Your Source for Technology Help in Family History
The Utah Valley PAF Users Group is a grass-roots, non-profit, tax-exempt educational organization. It is devoted to fostering the use of technology for family history.
UVPAFUG is an organization of genealogists who use computers and Personal Ancestral File or other genealogy programs for record keeping. Although we meet in Provo, our members come from throughout Utah, from other states, even some from overseas. Check out our web site at www.uvpafug.org to see what is happening.
- Monthly Meetings
We hold meetings on the 2nd Saturday of each month, except December, in the Edgemont area of Provo, Utah. Meetings are open to the public. They generally include a main presentation and are followed by six to eight classes on topics relating the use of technology in furthering your family history. Subscribing to this blog feed will notify you of our upcoming meetings and announcements.
- Monthly Newsletter
Our monthly publication, PAFology, is sent via email and/or snail mail to members of the group (see how to become a member) about the time of each meeting. It includes articles of general interest to those using computers to further their family history. Members may choose to receive the newsletter via snail mail or email or both. Selected articles of lasting interest are also published on the web for public access.
- Updated Listing of Utah County Family History Centers
Volunteers from the group keep in touch with FHCs in Utah County, Utah to maintain an updated list including address, phone, hours, hardware and special collection information.
- Video Lending Library
Videotapes of many main presentations classes that seem to have the biggest interest demand at our monthly meetings can be borrowed or purchased by members of the Utah Valley PAF Users Group. A list and instructions is available on the videos page.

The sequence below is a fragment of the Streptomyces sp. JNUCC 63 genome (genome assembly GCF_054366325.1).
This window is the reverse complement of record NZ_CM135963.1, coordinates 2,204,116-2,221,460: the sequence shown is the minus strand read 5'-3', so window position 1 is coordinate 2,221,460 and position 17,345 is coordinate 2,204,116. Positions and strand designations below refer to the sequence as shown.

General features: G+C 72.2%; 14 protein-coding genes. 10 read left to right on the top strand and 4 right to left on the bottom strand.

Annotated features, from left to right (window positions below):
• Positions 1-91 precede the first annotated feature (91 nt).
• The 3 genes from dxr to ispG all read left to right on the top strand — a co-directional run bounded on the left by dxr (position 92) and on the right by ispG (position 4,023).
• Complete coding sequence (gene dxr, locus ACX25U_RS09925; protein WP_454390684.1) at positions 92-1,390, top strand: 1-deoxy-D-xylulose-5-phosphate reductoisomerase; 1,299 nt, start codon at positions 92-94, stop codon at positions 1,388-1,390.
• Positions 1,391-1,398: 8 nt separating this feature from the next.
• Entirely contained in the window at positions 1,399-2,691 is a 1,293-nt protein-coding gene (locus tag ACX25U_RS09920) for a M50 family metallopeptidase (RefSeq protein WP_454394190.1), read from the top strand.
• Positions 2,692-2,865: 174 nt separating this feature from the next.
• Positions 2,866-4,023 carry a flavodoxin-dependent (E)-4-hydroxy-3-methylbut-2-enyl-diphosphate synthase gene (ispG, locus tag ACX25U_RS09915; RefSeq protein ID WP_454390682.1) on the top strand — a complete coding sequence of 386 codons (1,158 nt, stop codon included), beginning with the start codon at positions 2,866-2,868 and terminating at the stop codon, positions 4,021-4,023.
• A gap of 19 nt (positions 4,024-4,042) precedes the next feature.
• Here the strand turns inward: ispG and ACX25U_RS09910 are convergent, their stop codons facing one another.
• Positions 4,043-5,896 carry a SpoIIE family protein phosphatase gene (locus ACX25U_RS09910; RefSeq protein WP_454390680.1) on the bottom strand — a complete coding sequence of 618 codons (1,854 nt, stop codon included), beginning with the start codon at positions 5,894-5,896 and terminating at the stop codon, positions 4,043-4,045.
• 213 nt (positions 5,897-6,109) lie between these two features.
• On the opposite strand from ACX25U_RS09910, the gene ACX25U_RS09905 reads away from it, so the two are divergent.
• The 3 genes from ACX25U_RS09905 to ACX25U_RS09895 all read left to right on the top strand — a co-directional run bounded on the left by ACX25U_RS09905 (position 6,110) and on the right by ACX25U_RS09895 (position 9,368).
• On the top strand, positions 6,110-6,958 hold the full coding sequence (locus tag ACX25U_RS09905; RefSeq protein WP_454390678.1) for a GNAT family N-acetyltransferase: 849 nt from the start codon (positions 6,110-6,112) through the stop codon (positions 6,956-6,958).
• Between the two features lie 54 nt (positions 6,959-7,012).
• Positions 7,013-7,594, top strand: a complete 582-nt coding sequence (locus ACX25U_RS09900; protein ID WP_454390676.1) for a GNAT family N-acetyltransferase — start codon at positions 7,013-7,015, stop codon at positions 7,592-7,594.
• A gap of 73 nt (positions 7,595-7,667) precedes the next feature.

Over the past 2 1/2 years, I have spent nearly 2,000 hours with New FamilySearch--beta-testing, teaching at our family history center, helping patrons, and cleaning my family tree. Several family history consultants asked me to write a manual for teaching New FamilySearch in their wards.
So, I have posted a 66-page manual, entitled How To Use New FamilySearch Correctly, in PDF format, at www.usingfamilysearch.com, from which any New FamilySearch patron is welcome to print it.
It provides tips and Do's and Dont's. Chapter 3 identifies the most efficient order of tasks to clean your family tree (so you won't be so overwhelmed). The manual also reviews New FamilySearch's future plans, and it evaluates the third-party software programs.
I will update it whenever there is a major revision to New FamilySearch, which is about every 3 months. (The next should be in early November.)
I offer it to your readers and hope it will help many.
George W. Scott
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